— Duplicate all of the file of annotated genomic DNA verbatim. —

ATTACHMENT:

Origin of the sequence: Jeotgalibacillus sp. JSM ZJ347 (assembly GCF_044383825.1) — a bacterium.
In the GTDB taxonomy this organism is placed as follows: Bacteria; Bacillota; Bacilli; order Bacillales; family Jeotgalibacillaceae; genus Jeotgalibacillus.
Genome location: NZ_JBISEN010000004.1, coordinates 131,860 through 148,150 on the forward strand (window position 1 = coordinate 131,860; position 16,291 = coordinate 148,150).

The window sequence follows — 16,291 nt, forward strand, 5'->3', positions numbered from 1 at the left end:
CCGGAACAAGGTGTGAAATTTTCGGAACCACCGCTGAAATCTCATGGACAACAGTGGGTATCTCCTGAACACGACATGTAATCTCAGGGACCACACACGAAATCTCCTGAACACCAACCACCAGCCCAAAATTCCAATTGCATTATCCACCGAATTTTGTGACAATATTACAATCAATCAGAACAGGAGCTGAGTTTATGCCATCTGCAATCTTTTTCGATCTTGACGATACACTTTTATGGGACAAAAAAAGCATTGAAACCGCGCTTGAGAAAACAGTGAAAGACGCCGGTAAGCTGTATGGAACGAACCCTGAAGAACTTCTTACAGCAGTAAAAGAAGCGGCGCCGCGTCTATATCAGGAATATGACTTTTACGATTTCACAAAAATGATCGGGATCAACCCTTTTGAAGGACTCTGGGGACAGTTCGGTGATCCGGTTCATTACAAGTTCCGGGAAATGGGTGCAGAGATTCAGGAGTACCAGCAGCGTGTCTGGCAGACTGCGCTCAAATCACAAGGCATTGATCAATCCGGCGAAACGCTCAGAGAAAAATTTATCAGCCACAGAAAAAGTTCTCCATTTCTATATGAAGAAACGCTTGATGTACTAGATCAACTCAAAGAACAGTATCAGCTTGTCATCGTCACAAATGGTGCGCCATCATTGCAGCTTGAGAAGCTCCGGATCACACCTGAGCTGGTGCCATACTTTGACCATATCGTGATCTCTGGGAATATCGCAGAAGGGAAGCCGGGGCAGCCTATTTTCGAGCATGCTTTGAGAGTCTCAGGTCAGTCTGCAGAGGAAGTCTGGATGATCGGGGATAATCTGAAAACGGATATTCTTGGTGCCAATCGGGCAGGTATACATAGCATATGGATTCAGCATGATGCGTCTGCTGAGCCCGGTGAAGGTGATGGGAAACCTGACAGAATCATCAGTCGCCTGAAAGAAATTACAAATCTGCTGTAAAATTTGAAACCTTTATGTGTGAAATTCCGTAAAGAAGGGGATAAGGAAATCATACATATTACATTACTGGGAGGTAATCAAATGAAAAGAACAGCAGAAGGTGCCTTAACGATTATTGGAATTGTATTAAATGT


Origin of the sequence: Jeotgalibacillus sp. JSM ZJ347 (assembly GCF_044383825.1) — a bacterium.
In the GTDB taxonomy this organism is placed as follows: Bacteria; Bacillota; Bacilli; order Bacillales; family Jeotgalibacillaceae; genus Jeotgalibacillus.
Genome location: NZ_JBISEN010000004.1, coordinates 131,860 through 148,150 on the forward strand (window position 1 = coordinate 131,860; position 16,291 = coordinate 148,150).

The window sequence follows — 16,291 nt, forward strand, 5'->3', positions numbered from 1 at the left end:
CCGGAACAAGGTGTGAAATTTTCGGAACCACCGCTGAAATCTCATGGACAACAGTGGGTATCTCCTGAACACGACATGTAATCTCAGGGACCACACACGAAATCTCCTGAACACCAACCACCAGCCCAAAATTCCAATTGCATTATCCACCGAATTTTGTGACAATATTACAATCAATCAGAACAGGAGCTGAGTTTATGCCATCTGCAATCTTTTTCGATCTTGACGATACACTTTTATGGGACAAAAAAAGCATTGAAACCGCGCTTGAGAAAACAGTGAAAGACGCCGGTAAGCTGTATGGAACGAACCCTGAAGAACTTCTTACAGCAGTAAAAGAAGCGGCGCCGCGTCTATATCAGGAATATGACTTTTACGATTTCACAAAAATGATCGGGATCAACCCTTTTGAAGGACTCTGGGGACAGTTCGGTGATCCGGTTCATTACAAGTTCCGGGAAATGGGTGCAGAGATTCAGGAGTACCAGCAGCGTGTCTGGCAGACTGCGCTCAAATCACAAGGCATTGATCAATCCGGCGAAACGCTCAGAGAAAAATTTATCAGCCACAGAAAAAGTTCTCCATTTCTATATGAAGAAACGCTTGATGTACTAGATCAACTCAAAGAACAGTATCAGCTTGTCATCGTCACAAATGGTGCGCCATCATTGCAGCTTGAGAAGCTCCGGATCACACCTGAGCTGGTGCCATACTTTGACCATATCGTGATCTCTGGGAATATCGCAGAAGGGAAGCCGGGGCAGCCTATTTTCGAGCATGCTTTGAGAGTCTCAGGTCAGTCTGCAGAGGAAGTCTGGATGATCGGGGATAATCTGAAAACGGATATTCTTGGTGCCAATCGGGCAGGTATACATAGCATATGGATTCAGCATGATGCGTCTGCTGAGCCCGGTGAAGGTGATGGGAAACCTGACAGAATCATCAGTCGCCTGAAAGAAATTACAAATCTGCTGTAAAATTTGAAACCTTTATGTGTGAAATTCCGTAAAGAAGGGGATAAGGAAATCATACATATTACATTACTGGGAGGTAATCAAATGAAAAGAACAGCAGAAGGTGCCTTAACGATTATTGGAATTGTATTAAATGT